Most people are aware that Hebrew verbs
come from three-letter roots. Each root is
conjugated in the 8 dimensions of
person, gender,plurality, tense, activity,
modality, direct-object, and prepositional connective. For example
the root Shin Mem Resh means to watch.
The conjugations Shin-Mem-Resh-Tauv-Yud
and Nun-Shin-Mem-Resh-Nun-Vav mean
I watched and we were watched respectively.
The rules for Hebrew grammar are carefully described
in many modern books and are well known. Rashi will sometimes comment when a verse is using a rare conjugation
of an odd grammatical form.
When presenting grammatical Rashis my favorite
reference is the appendix in volume 5 of the Ibn Shoshan
dictionary. This very short appendix lists most
the 7th plague, hail,
So there was hail, and fire pulsating amidst the hail,
very grievous, such as had not been in all the land of Egypt since it became a nation.
Rashi translates the Biblical word
as coming from the Biblical root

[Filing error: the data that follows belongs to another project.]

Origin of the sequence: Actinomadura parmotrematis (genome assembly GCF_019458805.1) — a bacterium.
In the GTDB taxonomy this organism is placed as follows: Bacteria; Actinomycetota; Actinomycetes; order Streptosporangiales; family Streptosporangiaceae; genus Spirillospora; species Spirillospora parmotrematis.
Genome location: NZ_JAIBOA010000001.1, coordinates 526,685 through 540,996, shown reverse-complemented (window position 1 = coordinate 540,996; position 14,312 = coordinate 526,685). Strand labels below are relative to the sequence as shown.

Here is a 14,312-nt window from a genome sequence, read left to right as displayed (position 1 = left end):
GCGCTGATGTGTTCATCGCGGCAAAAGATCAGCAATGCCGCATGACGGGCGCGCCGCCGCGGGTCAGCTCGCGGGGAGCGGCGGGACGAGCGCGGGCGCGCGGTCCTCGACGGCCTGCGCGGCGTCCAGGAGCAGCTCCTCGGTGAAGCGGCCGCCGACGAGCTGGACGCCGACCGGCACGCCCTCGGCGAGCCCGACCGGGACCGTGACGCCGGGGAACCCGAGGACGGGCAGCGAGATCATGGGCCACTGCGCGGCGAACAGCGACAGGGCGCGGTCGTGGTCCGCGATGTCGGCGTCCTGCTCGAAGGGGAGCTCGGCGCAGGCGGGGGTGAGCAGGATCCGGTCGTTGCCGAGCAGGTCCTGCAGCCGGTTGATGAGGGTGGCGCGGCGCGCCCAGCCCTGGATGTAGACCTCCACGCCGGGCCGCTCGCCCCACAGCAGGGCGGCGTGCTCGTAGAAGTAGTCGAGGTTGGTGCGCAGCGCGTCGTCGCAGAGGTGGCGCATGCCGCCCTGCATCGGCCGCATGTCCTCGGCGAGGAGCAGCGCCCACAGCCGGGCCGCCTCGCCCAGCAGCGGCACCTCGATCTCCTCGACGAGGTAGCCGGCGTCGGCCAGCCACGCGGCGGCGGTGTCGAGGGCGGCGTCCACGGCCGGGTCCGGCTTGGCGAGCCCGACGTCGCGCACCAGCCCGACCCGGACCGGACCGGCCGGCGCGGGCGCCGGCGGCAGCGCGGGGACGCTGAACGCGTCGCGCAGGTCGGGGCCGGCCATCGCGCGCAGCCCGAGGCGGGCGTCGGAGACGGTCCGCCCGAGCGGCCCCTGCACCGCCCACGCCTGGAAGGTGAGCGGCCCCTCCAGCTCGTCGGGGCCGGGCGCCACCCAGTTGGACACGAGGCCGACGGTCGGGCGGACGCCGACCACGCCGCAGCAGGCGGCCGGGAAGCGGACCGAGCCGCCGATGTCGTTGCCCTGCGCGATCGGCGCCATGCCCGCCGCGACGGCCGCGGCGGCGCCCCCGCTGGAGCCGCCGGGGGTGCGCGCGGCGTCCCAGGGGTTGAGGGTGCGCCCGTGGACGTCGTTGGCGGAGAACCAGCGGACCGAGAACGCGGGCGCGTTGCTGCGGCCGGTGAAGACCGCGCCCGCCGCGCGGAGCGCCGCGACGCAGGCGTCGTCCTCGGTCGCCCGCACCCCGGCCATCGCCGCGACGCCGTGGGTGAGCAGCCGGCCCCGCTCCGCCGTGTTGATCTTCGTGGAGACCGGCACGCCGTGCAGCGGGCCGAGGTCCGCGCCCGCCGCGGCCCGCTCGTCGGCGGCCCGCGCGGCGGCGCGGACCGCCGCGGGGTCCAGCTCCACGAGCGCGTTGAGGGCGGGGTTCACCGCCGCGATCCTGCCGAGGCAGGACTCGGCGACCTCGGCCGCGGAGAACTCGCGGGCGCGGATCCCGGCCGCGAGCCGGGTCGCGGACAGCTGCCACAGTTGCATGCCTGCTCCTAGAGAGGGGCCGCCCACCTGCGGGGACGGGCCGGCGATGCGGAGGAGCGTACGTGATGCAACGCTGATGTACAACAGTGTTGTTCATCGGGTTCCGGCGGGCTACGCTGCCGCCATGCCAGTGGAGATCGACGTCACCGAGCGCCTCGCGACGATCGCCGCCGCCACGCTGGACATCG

to take, a motion of moving your hand forward and then backward.
We have conveniently embedded the Rashi translation in the
translation of the verse. The conjugation rule governing this Biblical
word may be found by using tables
in the Ibn Shoshan dictionary for the interactive mode (HiTPael).
In the interactive (Hitpael) mode, this root means pulsating, a to and fro
motion that interacts with other forces making it move.
To understand this recall there was hail coming down. The hail put out the fires. So
The fires moved forward and expanded, but then were hit by the hail which put
out the expanded fires, so that the fires appeared to interact with the
hail and move back to their original position.
Advanced Rashi: The full understanding of this Rashi requires
three Rashi rules: Rule #2, meaning teaches us that take can also mean
the motion form of taking namely, a to and fro motion;Rule #3, grammar
teaches us that the hitpael means interaction in this case referring to the interaction
of the hail and fire; finally Rule #5, contradiction deals with the mechanics of the
fact that hail and fire, elements that normally cancel each other out, co-existed to destroy Egypt.